Chief Minister of Delhi Arvind Kejriwal. (Photo: AFP)
Chief Minister of Delhi Arvind Kejriwal. (Photo: AFP)

Exit Polls 2019: What’s at stake for AAP in Delhi?

  • In the 2014 elections, the BJP won all seven seats in the national capital
  • This election comes after the AAP formed government in the state assembly after winning 67 of the 70 assembly seats in 2015

NEW DELHI : The national capital of Delhi sends only seven members to the Lok Sabha but the outcome of elections in the capital is often a good indicator of the national stakes. Congress’s refusal to forge an alliance with the Aam Aadmi Party (AAP) ensured a triangular fight in Delhi.

The Bharatiya Janata Party (BJP) had won all the seven seats last time. Winning four of 13 seats in Punjab in the 2014 general election was the sole consolation for AAP.

This election comes after AAP formed government in the state assembly after winning 67 of the 70 assembly seats in 2015.

The seven seats went to poll on 12 May. The AAP, led by national convener and Delhi chief minister Arvind Kejriwal, had focused their campaign on the issue of statehood for Delhi along with the work done by the state government in four years.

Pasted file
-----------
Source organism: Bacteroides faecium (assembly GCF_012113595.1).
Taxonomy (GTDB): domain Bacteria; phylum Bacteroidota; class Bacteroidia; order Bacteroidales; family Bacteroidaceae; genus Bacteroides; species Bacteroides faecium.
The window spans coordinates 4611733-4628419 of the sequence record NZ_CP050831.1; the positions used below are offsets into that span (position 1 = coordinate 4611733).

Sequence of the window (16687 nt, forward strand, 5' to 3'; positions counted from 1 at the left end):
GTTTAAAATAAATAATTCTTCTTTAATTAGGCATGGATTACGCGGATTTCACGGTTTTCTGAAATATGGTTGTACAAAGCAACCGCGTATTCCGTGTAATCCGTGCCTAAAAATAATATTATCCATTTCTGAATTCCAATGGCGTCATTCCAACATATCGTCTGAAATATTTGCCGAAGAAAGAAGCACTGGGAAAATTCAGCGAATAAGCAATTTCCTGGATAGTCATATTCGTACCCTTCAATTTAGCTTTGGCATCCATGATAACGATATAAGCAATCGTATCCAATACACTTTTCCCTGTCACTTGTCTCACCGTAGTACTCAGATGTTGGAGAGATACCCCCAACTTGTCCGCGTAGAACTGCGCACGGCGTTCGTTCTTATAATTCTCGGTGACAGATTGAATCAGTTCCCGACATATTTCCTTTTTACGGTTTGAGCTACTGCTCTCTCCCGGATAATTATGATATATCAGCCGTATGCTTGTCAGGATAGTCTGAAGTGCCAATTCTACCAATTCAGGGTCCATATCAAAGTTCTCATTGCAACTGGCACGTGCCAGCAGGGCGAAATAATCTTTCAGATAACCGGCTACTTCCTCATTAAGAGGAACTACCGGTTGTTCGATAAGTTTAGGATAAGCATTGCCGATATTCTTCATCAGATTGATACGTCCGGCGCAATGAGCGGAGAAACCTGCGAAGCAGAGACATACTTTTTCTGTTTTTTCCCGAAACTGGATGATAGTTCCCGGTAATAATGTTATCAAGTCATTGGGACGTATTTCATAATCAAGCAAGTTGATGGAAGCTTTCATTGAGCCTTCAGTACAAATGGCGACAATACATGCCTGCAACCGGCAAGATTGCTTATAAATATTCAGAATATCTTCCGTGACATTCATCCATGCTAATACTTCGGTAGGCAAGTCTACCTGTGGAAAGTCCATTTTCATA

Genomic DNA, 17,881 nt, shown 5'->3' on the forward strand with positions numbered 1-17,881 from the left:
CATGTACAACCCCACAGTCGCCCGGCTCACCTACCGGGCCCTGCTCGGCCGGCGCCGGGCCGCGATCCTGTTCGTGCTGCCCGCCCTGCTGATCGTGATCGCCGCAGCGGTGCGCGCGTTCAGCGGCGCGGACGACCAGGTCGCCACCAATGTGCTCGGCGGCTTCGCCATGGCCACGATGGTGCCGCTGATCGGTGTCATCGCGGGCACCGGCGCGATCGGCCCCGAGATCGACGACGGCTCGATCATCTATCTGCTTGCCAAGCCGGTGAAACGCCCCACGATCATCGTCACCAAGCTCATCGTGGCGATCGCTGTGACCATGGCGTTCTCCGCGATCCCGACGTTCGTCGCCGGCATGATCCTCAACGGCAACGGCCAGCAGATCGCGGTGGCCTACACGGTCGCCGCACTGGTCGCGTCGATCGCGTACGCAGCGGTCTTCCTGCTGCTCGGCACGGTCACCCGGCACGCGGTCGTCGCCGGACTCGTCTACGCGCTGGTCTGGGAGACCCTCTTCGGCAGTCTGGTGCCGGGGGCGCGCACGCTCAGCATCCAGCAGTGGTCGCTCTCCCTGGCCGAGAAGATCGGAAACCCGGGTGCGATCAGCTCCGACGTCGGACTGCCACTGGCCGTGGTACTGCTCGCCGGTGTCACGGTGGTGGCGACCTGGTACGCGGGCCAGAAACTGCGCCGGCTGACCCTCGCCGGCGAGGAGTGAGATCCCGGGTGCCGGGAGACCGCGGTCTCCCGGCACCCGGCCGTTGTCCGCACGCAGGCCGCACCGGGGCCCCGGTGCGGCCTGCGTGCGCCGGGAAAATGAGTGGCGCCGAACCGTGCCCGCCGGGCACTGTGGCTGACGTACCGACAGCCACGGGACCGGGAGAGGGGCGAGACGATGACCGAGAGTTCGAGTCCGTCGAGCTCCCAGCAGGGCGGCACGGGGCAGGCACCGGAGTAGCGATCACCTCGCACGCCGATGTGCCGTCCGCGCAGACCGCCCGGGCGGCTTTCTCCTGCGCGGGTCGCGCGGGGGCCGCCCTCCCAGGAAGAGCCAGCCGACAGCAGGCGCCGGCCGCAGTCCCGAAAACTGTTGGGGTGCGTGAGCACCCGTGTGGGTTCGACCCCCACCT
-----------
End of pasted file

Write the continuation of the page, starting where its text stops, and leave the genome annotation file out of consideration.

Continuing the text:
AAP has pitched candidates like Atishi Marlena from east Delhi, who has worked with the government on education, and Raghav Chadha who is a chartered accountant and is contesting from south Delhi.

Kejriwal had ridden to power in Delhi, having piggybacked on Anna Hazare’s 2012-13 agitation that demanded establishment of a Lokpal that would probe charges of corruption against government officials including the Prime Minister.

Shifting from their 2014 strategy when Kejriwal, riding high on his anti-corruption crusade and agitation demanding statehood for Delhi, fought against Prime Minister Narendra Modi in Varanasi, AAP contested on less than 40 seats across the country this time.

Besides contesting in Delhi’s seven seats, it fielded candidates from thirteen in Punjab and two in Goa, independently. In Haryana, AAP contested elections in three seats in alliance with Jannayak Janata Party.

Observers point out at a realization within AAP about the benefits of ‘go-slow’, acknowledging that the anti-graft plank may not resonate with people in every state and there are strong regional leaders in some states, different from the two large national parties.

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